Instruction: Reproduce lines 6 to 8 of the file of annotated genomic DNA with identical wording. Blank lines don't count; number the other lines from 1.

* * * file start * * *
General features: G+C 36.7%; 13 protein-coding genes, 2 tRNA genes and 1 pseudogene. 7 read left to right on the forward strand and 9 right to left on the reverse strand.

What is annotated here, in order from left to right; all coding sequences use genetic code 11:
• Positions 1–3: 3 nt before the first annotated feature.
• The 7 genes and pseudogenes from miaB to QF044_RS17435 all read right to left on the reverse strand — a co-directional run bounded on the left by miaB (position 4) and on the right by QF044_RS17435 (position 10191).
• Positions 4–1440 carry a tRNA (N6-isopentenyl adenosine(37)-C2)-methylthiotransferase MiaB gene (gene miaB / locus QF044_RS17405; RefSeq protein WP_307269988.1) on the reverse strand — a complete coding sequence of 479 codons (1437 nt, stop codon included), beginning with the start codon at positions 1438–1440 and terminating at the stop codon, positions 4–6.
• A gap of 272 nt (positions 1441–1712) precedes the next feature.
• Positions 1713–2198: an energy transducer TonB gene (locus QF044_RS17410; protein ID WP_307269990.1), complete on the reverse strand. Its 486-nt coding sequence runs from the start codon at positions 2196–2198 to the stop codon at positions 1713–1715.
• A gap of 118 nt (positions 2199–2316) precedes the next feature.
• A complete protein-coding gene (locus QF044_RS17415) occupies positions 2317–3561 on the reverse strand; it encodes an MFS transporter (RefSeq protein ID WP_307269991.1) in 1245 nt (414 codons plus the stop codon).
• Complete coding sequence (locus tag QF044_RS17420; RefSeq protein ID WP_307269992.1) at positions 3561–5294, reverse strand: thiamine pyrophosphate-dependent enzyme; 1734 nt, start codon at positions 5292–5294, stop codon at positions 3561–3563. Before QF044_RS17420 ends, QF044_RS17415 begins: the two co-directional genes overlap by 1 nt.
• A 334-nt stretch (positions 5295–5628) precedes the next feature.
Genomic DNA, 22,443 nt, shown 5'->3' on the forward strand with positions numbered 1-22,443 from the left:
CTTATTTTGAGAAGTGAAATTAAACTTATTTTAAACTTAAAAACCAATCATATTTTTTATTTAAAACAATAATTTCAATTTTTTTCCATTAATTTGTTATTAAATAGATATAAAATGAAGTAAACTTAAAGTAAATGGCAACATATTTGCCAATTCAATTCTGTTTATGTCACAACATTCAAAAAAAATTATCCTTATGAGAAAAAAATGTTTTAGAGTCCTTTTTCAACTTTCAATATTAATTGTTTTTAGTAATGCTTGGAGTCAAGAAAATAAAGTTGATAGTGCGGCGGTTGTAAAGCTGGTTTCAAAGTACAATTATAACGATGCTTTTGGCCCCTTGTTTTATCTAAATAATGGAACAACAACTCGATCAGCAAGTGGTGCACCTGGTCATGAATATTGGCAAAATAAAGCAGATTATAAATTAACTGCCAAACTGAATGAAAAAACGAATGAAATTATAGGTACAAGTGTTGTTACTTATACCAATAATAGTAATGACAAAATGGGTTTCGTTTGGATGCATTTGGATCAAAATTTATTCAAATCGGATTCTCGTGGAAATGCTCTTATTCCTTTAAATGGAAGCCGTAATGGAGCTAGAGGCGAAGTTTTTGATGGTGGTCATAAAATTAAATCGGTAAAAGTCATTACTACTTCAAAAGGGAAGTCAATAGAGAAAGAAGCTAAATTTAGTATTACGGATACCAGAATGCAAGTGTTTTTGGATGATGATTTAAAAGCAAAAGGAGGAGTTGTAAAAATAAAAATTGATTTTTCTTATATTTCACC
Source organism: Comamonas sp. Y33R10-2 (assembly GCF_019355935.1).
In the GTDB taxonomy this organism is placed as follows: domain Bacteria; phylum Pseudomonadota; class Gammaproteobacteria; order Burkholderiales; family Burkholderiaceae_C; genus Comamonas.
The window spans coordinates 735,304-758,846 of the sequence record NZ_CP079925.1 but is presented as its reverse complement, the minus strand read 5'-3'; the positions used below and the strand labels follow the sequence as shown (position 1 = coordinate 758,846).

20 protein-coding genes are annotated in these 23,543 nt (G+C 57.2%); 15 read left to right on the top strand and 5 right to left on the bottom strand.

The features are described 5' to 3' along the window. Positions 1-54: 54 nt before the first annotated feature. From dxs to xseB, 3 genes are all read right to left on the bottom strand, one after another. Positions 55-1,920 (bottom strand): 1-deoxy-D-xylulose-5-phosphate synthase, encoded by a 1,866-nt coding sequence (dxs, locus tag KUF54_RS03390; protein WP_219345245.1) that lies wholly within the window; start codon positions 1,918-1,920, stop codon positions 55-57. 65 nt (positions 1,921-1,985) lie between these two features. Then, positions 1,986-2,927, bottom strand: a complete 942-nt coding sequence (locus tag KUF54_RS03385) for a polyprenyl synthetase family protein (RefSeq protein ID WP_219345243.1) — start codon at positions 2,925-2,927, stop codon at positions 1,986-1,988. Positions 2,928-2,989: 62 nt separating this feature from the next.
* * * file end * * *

• A gap of 272 nt (positions 1441–1712) precedes the next feature.
• Positions 1713–2198: an energy transducer TonB gene (locus QF044_RS17410; protein ID WP_307269990.1), complete on the reverse strand. Its 486-nt coding sequence runs from the start codon at positions 2196–2198 to the stop codon at positions 1713–1715.
• A gap of 118 nt (positions 2199–2316) precedes the next feature.